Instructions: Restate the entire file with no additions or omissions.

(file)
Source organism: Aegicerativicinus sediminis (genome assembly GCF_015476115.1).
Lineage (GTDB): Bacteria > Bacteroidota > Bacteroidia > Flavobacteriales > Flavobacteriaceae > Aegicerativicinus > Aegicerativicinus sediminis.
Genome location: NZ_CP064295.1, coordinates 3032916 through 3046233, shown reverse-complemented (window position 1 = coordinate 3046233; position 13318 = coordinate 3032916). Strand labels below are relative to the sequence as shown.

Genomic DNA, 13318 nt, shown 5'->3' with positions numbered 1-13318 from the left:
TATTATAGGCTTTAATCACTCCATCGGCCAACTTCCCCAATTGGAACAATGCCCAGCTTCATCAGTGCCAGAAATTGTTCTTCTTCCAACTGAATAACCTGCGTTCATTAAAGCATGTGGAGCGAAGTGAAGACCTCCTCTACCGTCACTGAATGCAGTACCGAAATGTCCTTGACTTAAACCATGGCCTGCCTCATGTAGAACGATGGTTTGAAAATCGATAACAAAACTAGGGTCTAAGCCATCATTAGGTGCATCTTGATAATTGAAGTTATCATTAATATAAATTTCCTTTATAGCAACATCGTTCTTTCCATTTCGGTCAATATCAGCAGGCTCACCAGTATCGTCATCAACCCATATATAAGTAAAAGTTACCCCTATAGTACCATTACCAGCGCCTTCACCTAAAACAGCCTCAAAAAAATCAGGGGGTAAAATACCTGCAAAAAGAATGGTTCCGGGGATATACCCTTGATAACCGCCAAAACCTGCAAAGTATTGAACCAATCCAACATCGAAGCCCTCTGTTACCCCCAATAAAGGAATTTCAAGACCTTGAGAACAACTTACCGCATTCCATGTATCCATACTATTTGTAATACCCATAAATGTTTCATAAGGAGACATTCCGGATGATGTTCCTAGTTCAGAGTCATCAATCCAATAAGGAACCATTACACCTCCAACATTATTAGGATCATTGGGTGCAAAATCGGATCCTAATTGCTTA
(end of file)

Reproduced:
Source organism: Aegicerativicinus sediminis (genome assembly GCF_015476115.1).
Lineage (GTDB): Bacteria > Bacteroidota > Bacteroidia > Flavobacteriales > Flavobacteriaceae > Aegicerativicinus > Aegicerativicinus sediminis.
Genome location: NZ_CP064295.1, coordinates 3032916 through 3046233, shown reverse-complemented (window position 1 = coordinate 3046233; position 13318 = coordinate 3032916). Strand labels below are relative to the sequence as shown.

Genomic DNA, 13318 nt, shown 5'->3' with positions numbered 1-13318 from the left:
TATTATAGGCTTTAATCACTCCATCGGCCAACTTCCCCAATTGGAACAATGCCCAGCTTCATCAGTGCCAGAAATTGTTCTTCTTCCAACTGAATAACCTGCGTTCATTAAAGCATGTGGAGCGAAGTGAAGACCTCCTCTACCGTCACTGAATGCAGTACCGAAATGTCCTTGACTTAAACCATGGCCTGCCTCATGTAGAACGATGGTTTGAAAATCGATAACAAAACTAGGGTCTAAGCCATCATTAGGTGCATCTTGATAATTGAAGTTATCATTAATATAAATTTCCTTTATAGCAACATCGTTCTTTCCATTTCGGTCAATATCAGCAGGCTCACCAGTATCGTCATCAACCCATATATAAGTAAAAGTTACCCCTATAGTACCATTACCAGCGCCTTCACCTAAAACAGCCTCAAAAAAATCAGGGGGTAAAATACCTGCAAAAAGAATGGTTCCGGGGATATACCCTTGATAACCGCCAAAACCTGCAAAGTATTGAACCAATCCAACATCGAAGCCCTCTGTTACCCCCAATAAAGGAATTTCAAGACCTTGAGAACAACTTACCGCATTCCATGTATCCATACTATTTGTAATACCCATAAATGTTTCATAAGGAGACATTCCGGATGATGTTCCTAGTTCAGAGTCATCAATCCAATAAGGAACCATTACACCTCCAACATTATTAGGATCATTGGGTGCAAAATCGGATCCTAATTGCTTA